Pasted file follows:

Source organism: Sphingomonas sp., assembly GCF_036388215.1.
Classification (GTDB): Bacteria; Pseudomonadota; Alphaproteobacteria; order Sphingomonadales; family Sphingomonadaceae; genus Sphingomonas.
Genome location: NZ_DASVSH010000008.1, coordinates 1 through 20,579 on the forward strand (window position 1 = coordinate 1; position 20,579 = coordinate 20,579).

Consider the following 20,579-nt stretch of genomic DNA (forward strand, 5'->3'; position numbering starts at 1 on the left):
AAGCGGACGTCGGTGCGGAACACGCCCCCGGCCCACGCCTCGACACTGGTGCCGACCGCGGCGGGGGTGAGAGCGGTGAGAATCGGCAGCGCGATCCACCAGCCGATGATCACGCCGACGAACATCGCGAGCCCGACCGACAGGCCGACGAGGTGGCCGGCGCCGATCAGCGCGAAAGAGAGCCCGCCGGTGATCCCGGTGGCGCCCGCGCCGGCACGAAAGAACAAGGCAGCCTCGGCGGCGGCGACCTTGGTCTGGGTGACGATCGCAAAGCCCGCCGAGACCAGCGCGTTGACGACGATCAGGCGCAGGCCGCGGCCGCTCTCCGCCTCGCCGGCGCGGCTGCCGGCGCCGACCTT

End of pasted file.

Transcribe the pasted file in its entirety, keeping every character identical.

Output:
Source organism: Sphingomonas sp., assembly GCF_036388215.1.
Classification (GTDB): Bacteria; Pseudomonadota; Alphaproteobacteria; order Sphingomonadales; family Sphingomonadaceae; genus Sphingomonas.
Genome location: NZ_DASVSH010000008.1, coordinates 1 through 20,579 on the forward strand (window position 1 = coordinate 1; position 20,579 = coordinate 20,579).

Consider the following 20,579-nt stretch of genomic DNA (forward strand, 5'->3'; position numbering starts at 1 on the left):
AAGCGGACGTCGGTGCGGAACACGCCCCCGGCCCACGCCTCGACACTGGTGCCGACCGCGGCGGGGGTGAGAGCGGTGAGAATCGGCAGCGCGATCCACCAGCCGATGATCACGCCGACGAACATCGCGAGCCCGACCGACAGGCCGACGAGGTGGCCGGCGCCGATCAGCGCGAAAGAGAGCCCGCCGGTGATCCCGGTGGCGCCCGCGCCGGCACGAAAGAACAAGGCAGCCTCGGCGGCGGCGACCTTGGTCTGGGTGACGATCGCAAAGCCCGCCGAGACCAGCGCGTTGACGACGATCAGGCGCAGGCCGCGGCCGCTCTCCGCCTCGCCGGCGCGGCTGCCGGCGCCGACCTT